During peak traffic season, the topic of code freezes often comes up as a way to deal with the influx of exceptionally high traffic during that time.
Code freezes may seem like an outdated concept nowadays, a leftover from the days when rigid Waterfall methodologies offered the only option for product development and release.
The whole concept of stopping production and delaying release—just to test for bugs and other functional issues—has no place in Agile and DevOps practices where code is tested and verified at each stage of the development process.
At least that seems to be the general consensus for many tech teams.
But does it hold up? Once you scratch the surface of the most common arguments against incorporating code freezes into Agile product management, will they still seem archaic?
In this article, we’ll explore the three main arguments against incorporating code freezes into your Agile product management, and we’ll break down where those arguments fall apart, all to help you make a better decision about whether or not you should incorporate code freezes into your organization’s workflows.
What’s a code freeze?
We will first start with what a code freeze actually is to understand whether it still has a place in modern software development.
A code freeze is a traditional practice among developers to stop making changes or pushing new code to ensure site or app stability during a certain period of time. A code freeze is usually implemented during periods when higher traffic than normal is expected, particularly for e-commerce websites during the holiday season.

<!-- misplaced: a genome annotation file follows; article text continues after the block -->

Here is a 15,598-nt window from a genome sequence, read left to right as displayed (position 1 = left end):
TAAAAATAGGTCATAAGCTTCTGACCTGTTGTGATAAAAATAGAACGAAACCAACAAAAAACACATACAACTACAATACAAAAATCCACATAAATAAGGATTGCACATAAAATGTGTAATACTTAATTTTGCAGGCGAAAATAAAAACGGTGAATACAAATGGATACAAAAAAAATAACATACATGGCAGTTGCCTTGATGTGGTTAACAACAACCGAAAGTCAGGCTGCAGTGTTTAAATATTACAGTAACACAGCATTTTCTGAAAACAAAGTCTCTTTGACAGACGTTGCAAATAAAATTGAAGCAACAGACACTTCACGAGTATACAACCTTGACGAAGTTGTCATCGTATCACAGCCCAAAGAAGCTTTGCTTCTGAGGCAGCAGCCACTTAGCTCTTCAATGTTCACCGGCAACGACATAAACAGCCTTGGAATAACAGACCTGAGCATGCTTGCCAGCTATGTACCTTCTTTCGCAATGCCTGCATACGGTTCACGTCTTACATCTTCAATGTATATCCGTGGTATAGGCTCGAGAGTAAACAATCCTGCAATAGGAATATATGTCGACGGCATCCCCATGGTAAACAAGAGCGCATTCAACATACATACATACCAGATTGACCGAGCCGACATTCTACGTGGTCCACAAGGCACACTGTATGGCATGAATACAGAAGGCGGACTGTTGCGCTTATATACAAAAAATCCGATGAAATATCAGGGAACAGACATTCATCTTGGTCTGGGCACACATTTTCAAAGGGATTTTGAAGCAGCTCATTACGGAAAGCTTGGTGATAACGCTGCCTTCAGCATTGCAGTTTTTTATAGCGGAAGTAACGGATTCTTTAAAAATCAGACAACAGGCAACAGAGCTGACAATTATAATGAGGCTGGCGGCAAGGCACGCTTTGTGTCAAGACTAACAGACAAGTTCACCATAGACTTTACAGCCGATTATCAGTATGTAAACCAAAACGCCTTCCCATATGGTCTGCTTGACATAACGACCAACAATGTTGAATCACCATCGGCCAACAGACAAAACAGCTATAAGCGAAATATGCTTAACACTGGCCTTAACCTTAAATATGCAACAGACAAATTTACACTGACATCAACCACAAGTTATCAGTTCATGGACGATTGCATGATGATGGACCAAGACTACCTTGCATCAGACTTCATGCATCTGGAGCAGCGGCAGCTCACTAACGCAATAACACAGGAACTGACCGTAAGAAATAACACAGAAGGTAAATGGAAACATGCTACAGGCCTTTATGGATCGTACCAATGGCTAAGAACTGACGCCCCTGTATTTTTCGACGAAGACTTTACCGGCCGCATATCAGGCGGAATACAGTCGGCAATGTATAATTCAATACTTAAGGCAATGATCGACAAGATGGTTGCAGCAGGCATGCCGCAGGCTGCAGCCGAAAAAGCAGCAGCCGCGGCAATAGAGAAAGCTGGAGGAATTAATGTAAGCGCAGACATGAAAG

What does this mean? During busy periods in the e-commerce industry, you are temporarily refraining from making any changes to the website. Any changes to impact the user experience during peak traffic time can ultimately result in a loss of conversions and profit.
In other words, a code freeze is done as a way to safeguard against any potential mishaps because of the extra load on a website.
Let’s look at a practical example: developers decide to introduce a new code change during Black Friday when there is a high volume of traffic with shoppers looking to get the best deals. However, it turns out that there’s a bug they hadn’t anticipated. With the website facing downtime as developers quickly attempt to fix the issue, this may result in loss of potential revenue as customers are unable to complete their purchases.
To avoid this worst case scenario, developers instead impose a code freeze time, a time where no more code changes are made. This is done to ensure a website is up and running without any issues until this high traffic period ends.
What does an Agile methodology entail?
We will discuss the idea behind the Agile concept to better determine whether it aligns with code freezes before we explore the most common arguments against them.
The Agile methodology seeks to break up projects into regularly iterated cycles known as sprints and is largely driven by consumer feedback. This helps teams deliver more value to consumers quickly.